The Sweet Setups All The Things Productivity Course. A Review.

I have never reviewed an online course on the blog before but I wanted to share my thoughts on The Sweet Setup’s All the Things course. This course caught my attention for lots of reasons. I knew Shawn Blanc used notebooks as part of his productivity method, but the element I wanted to delve into was how he incorporated his digital tools as well.

I had looked at the All The Things course a lot before I eventually bought it. I had watched the trailer several times and kept mentally committing myself to buy it for months before finally doing so. It seemed a little silly, perhaps even wasteful, to buy content on being productive. There are plenty of YouTube videos I could reference and work through but the dodgy shooting styles, questionable content and the authority of the YouTuber put me off. Productivity pointers and advise can feel condescending and a little obvious. However I was pulled back to this course because I had seen content online from Shawn Blanc and knew he was well thought of and respected, which really is why I eventually tried this out.

I had Things 3 downloaded on my phone and had used it a little, mostly to just throw in big to do items that I needed to tackle at some point. As Things 3 made up part of this course, and I was interested in how Shawn combined both the analogue and digital tools in his productivity process. Like most people, I have too much floating around in my head and managing the day to day tasks alongside the longer term ideas, or plans, or places to go, was something I never felt like I mastered. I think it was this that eventually made me check the course out.

All the Things course content.

The course is held in a personal Dashboard on The Sweet Setup website. The content is broken into two parts, All the Things Pro and Screencasts. You can buy these elements individually but I opted to buy both and take advantage of the small saving.

Screenshot taken from my personal dashboard, for illustration purposes.

Screenshot taken from my personal dashboard, for illustration purposes.

All the Things Pro portion of the course.

This is the section dedicated to productivity learning. There are a series of videos that vary in length from 7 through to 20 minutes covering topics including being productive, a hybrid method of planning, scheduling, planning and journaling. Also included is some written commentary to support each video. All but one of the videos are shot interview style with Shawn talking to the camera and sharing his experience and recommendations for being productive. The final video is shot overhead looking into his notebook, which unsurprisingly is the video I was most interested in.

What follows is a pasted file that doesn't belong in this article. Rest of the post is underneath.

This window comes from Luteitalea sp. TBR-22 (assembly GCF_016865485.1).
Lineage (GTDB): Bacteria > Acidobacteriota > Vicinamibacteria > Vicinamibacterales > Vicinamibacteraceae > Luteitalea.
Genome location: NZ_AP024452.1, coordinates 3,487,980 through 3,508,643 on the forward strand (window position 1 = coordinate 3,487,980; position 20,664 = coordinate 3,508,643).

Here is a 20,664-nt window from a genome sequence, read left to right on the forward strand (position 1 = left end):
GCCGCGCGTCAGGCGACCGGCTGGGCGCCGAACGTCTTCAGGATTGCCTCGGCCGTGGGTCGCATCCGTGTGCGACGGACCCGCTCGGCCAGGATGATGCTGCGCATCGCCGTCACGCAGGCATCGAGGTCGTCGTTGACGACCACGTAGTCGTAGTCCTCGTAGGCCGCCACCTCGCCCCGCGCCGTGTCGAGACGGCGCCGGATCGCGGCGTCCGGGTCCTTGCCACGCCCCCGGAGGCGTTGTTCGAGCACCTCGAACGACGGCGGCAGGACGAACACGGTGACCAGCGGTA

You then get the same set-up with the screencasts. Shawn walks you through using the Things 3 app on Mac, iPad and iPhone. In this section you get the basics of the app and what it can do, progressing onto some helpful hints and tips on how to get the most from the app’s interface.

Finally there is access to a series of interviews Shawn conducted with other people who use Things 3. These are written interviews and not audio or video. Something I was surprised by and I feel that it’s worth highlighting.

Is it worth it?

I keep coming back to this question when trying to settle my thoughts on the course. Obviously this is a subjective question and really depends on the person. The content is useful and production quality high making it easy to watch and digest. There are helpful suggestions and insights on how to become more productive. For obvious reasons I found this interesting.

I am not sure I needed this course. There wasn’t enough new content to add to the information that I had gathered over many years of reading blogs, books and trying to improve my own productivity. Ultimately these skills are honed and practiced and what works for me won’t work for everyone.

I think the free trailer is helpful and really does give you an idea of the content you get from the whole course. As with most of these things, the video fades just as you’re getting to the interesting stuff, but it is a good marker to understand whether you need this content.

Overall thoughts.

The All the Things course is good there is no doubt about that. The content is helpful, the production quality high and Shawn breaks things down really well into manageable sections. I would have loved some more notebook specific content, but I would say that.

With the interviews it would have also been great to have these in a media format, video or audio. I think this would have enhanced and really elevated the usefulness of these interviews.

I hope you found this post interesting. It’s not going to be a regular on the blog, because I don’t think there are many course relevant posts that would work here. I wanted to share my thoughts on this specific course because some of you may have come across it, or bought it already or looking for something just like this. Either way the next post will resume the normal format here at The Finer Point.

Mid-Week Mini: Zebra Sarasa Clip - Vintage Colours.


The Zebra Sarasa Clip is my favourite gel ink pen. I have found them the most consistent gel pens giving me a smooth line and starting up even if it hasn’t been used for a while. I like the 05 tip size as I find the line width thin enough and I don’t feel like there is any friction on the page when writing. I wrote a review of the Sarasa Clip back in 2016 which you can find here.


However I think the gem in the Zebra Sarasa Clip world are the Vintage colours. I was bought one of these pens by Priya from The London Parchment a few years ago in the blue-grey and I used it a lot! It was subtly different to anything I had tried before. The only downside at the time was they weren’t available in the UK, but that problems now resolved and you can grab these from Cult Pens. In todays post I will share with you the different colours available and try to explain why I love this pen so much.

Colour choices.

There are a range of muted tones in the Vintage line, Green-black, Blue-grey, Brown-grey, Red-black and Blue-black. I didn't bother buying the Blue-black, because,’s blue-black and I kinda know what to expect from that colour. I was far more interested in the other options that came within this range.


The Vintage colour choices are traditional colours, but those you would expect to sit within Vintage theme. My favourite is the blue-grey as the colour is subtle but different to any other blue gel pen I have tried. There is a lovely lightness which comes from the grey tones dulling the blue pigment. It works nicely though to give a subdued blue and manages to make a standard ink colour a little more interesting.

The brown-grey is my least favourite of the four mostly because it doesn't stand out against the other Vintage colours. Interestingly the grey element of this colour actually works well and really alters the brown colour nicely. Pairing this with the black would have been a mistake and perhaps darkened it too much, but the grey is distinctive and quite nice.